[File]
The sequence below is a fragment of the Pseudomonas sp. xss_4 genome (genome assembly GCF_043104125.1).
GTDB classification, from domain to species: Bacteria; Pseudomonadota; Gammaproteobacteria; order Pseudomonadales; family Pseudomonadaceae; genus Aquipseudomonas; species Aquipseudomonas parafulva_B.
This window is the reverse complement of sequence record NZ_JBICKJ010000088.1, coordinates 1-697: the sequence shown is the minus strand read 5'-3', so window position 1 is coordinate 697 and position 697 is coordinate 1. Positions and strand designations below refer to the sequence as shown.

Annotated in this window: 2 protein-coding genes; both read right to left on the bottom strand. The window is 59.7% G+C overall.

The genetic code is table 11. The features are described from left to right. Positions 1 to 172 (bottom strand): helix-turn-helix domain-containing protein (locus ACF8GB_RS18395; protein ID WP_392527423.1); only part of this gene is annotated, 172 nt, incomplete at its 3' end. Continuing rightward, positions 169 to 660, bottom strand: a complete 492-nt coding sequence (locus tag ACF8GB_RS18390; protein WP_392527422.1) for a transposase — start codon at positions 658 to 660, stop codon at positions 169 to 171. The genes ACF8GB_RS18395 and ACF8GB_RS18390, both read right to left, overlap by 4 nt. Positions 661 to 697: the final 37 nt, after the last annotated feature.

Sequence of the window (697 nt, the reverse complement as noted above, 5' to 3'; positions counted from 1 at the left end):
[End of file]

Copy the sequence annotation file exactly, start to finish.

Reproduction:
The sequence below is a fragment of the Pseudomonas sp. xss_4 genome (genome assembly GCF_043104125.1).
GTDB classification, from domain to species: Bacteria; Pseudomonadota; Gammaproteobacteria; order Pseudomonadales; family Pseudomonadaceae; genus Aquipseudomonas; species Aquipseudomonas parafulva_B.
This window is the reverse complement of sequence record NZ_JBICKJ010000088.1, coordinates 1-697: the sequence shown is the minus strand read 5'-3', so window position 1 is coordinate 697 and position 697 is coordinate 1. Positions and strand designations below refer to the sequence as shown.

Annotated in this window: 2 protein-coding genes; both read right to left on the bottom strand. The window is 59.7% G+C overall.

The genetic code is table 11. The features are described from left to right. Positions 1 to 172 (bottom strand): helix-turn-helix domain-containing protein (locus ACF8GB_RS18395; protein ID WP_392527423.1); only part of this gene is annotated, 172 nt, incomplete at its 3' end. Continuing rightward, positions 169 to 660, bottom strand: a complete 492-nt coding sequence (locus tag ACF8GB_RS18390; protein WP_392527422.1) for a transposase — start codon at positions 658 to 660, stop codon at positions 169 to 171. The genes ACF8GB_RS18395 and ACF8GB_RS18390, both read right to left, overlap by 4 nt. Positions 661 to 697: the final 37 nt, after the last annotated feature.

Sequence of the window (697 nt, the reverse complement as noted above, 5' to 3'; positions counted from 1 at the left end):